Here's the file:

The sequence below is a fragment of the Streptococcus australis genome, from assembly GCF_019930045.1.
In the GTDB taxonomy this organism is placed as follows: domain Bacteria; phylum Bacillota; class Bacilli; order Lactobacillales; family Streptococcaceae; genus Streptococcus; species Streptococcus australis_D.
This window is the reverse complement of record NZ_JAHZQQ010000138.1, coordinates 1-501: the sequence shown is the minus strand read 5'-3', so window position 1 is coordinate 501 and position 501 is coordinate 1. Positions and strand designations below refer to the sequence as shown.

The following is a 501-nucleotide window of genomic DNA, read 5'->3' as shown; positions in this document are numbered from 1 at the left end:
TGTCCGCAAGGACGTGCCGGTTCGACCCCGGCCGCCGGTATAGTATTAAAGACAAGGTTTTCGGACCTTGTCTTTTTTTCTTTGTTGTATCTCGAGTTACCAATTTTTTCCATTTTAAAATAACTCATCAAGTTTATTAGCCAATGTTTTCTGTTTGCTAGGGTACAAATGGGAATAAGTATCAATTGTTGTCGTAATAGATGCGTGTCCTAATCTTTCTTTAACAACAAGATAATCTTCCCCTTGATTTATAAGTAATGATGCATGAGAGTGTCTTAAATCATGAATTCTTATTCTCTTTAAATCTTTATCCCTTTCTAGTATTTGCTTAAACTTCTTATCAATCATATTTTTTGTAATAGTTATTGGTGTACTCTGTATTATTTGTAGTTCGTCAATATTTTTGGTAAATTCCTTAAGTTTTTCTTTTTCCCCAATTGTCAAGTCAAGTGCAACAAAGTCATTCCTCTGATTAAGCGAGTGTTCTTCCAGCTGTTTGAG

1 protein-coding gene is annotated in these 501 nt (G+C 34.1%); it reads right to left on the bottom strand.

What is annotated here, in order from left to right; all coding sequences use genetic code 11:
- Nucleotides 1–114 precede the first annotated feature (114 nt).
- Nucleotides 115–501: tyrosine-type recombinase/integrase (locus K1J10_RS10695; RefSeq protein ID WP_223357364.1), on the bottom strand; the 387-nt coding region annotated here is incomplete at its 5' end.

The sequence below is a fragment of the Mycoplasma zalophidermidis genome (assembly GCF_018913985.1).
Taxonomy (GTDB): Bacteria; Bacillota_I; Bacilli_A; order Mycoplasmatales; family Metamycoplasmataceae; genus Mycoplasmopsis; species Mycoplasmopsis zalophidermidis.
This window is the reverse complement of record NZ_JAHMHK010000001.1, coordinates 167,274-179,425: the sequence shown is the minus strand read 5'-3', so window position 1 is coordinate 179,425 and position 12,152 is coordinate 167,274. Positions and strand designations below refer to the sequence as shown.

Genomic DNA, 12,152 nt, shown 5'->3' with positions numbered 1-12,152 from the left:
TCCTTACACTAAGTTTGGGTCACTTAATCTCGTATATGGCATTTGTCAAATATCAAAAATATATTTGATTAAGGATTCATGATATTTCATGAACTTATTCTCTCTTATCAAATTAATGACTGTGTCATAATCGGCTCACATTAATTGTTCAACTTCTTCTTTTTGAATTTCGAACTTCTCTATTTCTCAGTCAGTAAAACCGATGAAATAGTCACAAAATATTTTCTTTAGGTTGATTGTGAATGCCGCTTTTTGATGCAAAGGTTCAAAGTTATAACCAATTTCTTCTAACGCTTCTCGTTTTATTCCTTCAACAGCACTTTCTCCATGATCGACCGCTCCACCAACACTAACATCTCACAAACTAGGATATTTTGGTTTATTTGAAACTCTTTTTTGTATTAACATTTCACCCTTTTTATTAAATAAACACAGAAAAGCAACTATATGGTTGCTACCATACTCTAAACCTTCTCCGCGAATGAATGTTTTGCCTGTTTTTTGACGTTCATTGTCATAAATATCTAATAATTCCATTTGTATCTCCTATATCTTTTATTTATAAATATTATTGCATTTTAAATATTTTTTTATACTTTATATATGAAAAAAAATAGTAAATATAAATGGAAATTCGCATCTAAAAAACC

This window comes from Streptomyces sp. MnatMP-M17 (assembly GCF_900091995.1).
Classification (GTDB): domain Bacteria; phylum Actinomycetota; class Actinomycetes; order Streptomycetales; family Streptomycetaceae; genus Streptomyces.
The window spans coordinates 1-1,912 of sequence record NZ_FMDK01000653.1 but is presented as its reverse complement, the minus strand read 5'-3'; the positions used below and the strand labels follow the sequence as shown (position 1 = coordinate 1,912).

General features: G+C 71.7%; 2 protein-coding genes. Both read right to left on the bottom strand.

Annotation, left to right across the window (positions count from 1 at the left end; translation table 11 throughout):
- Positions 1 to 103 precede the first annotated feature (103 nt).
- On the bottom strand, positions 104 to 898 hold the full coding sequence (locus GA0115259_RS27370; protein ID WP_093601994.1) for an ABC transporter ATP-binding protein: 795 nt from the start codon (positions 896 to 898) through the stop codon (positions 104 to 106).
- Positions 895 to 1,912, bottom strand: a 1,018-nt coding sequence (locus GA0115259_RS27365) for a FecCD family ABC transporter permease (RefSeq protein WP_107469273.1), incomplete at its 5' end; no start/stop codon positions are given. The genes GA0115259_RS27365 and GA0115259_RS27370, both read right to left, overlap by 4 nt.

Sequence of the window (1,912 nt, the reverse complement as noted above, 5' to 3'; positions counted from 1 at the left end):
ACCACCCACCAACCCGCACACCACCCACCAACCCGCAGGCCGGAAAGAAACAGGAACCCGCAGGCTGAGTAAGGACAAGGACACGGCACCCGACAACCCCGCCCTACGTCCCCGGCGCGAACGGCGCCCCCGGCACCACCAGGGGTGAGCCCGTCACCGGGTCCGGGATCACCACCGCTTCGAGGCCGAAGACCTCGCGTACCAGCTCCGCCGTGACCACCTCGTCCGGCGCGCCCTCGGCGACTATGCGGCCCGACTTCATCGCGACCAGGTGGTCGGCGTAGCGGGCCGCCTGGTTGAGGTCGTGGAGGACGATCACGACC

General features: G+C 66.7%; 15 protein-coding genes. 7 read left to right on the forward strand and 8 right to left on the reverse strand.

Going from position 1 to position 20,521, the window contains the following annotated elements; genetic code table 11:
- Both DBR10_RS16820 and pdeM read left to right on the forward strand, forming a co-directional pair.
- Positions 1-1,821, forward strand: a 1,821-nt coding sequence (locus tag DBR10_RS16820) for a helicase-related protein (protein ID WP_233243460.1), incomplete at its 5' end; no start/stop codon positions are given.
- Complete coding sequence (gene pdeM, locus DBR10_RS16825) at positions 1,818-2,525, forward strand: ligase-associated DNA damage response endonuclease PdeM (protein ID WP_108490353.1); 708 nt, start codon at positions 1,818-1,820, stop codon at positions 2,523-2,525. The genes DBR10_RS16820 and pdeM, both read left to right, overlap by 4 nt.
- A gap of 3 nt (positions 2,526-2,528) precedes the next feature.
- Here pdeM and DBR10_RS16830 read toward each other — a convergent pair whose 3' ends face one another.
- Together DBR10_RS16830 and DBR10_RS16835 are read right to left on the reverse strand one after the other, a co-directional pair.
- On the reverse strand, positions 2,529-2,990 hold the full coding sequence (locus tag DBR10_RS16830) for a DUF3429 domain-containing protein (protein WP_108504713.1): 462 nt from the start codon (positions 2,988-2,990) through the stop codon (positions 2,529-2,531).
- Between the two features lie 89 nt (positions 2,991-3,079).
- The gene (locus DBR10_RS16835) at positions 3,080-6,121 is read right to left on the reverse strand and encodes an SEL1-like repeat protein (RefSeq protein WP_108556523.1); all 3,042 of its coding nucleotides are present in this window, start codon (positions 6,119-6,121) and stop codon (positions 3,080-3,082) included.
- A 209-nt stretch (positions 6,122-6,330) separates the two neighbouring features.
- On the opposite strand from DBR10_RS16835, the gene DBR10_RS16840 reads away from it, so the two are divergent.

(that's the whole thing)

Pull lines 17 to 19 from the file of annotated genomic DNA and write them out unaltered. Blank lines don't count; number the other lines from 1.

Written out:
The window spans coordinates 1-1,912 of sequence record NZ_FMDK01000653.1 but is presented as its reverse complement, the minus strand read 5'-3'; the positions used below and the strand labels follow the sequence as shown (position 1 = coordinate 1,912).

General features: G+C 71.7%; 2 protein-coding genes. Both read right to left on the bottom strand.

Annotation, left to right across the window (positions count from 1 at the left end; translation table 11 throughout):